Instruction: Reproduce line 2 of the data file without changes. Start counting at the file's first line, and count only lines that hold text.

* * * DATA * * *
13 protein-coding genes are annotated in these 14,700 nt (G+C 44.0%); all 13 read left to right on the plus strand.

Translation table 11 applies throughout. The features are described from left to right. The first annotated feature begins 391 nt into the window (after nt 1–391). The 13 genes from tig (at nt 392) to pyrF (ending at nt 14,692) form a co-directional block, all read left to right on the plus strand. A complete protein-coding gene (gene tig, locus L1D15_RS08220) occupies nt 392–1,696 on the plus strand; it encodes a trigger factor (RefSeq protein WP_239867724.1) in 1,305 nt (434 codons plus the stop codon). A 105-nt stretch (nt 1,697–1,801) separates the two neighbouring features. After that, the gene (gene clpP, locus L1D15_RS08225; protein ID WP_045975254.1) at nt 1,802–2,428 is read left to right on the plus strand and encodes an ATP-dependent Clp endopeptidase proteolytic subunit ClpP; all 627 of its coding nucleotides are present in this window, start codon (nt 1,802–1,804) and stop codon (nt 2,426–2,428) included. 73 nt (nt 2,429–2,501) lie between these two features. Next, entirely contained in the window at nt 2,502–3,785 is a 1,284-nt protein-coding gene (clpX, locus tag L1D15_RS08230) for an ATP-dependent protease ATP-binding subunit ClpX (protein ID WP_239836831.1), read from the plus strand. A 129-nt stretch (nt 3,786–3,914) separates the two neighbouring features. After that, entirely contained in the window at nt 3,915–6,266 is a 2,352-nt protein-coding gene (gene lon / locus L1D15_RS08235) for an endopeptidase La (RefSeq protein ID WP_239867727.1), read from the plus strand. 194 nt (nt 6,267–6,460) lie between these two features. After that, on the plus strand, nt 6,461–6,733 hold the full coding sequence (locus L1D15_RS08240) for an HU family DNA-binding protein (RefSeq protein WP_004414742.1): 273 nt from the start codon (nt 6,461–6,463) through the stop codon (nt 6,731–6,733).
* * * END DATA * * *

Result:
Translation table 11 applies throughout. The features are described from left to right. The first annotated feature begins 391 nt into the window (after nt 1–391). The 13 genes from tig (at nt 392) to pyrF (ending at nt 14,692) form a co-directional block, all read left to right on the plus strand. A complete protein-coding gene (gene tig, locus L1D15_RS08220) occupies nt 392–1,696 on the plus strand; it encodes a trigger factor (RefSeq protein WP_239867724.1) in 1,305 nt (434 codons plus the stop codon). A 105-nt stretch (nt 1,697–1,801) separates the two neighbouring features. After that, the gene (gene clpP, locus L1D15_RS08225; protein ID WP_045975254.1) at nt 1,802–2,428 is read left to right on the plus strand and encodes an ATP-dependent Clp endopeptidase proteolytic subunit ClpP; all 627 of its coding nucleotides are present in this window, start codon (nt 1,802–1,804) and stop codon (nt 2,426–2,428) included. 73 nt (nt 2,429–2,501) lie between these two features. Next, entirely contained in the window at nt 2,502–3,785 is a 1,284-nt protein-coding gene (clpX, locus tag L1D15_RS08230) for an ATP-dependent protease ATP-binding subunit ClpX (protein ID WP_239836831.1), read from the plus strand. A 129-nt stretch (nt 3,786–3,914) separates the two neighbouring features. After that, entirely contained in the window at nt 3,915–6,266 is a 2,352-nt protein-coding gene (gene lon / locus L1D15_RS08235) for an endopeptidase La (RefSeq protein ID WP_239867727.1), read from the plus strand. 194 nt (nt 6,267–6,460) lie between these two features. After that, on the plus strand, nt 6,461–6,733 hold the full coding sequence (locus L1D15_RS08240) for an HU family DNA-binding protein (RefSeq protein WP_004414742.1): 273 nt from the start codon (nt 6,461–6,463) through the stop codon (nt 6,731–6,733).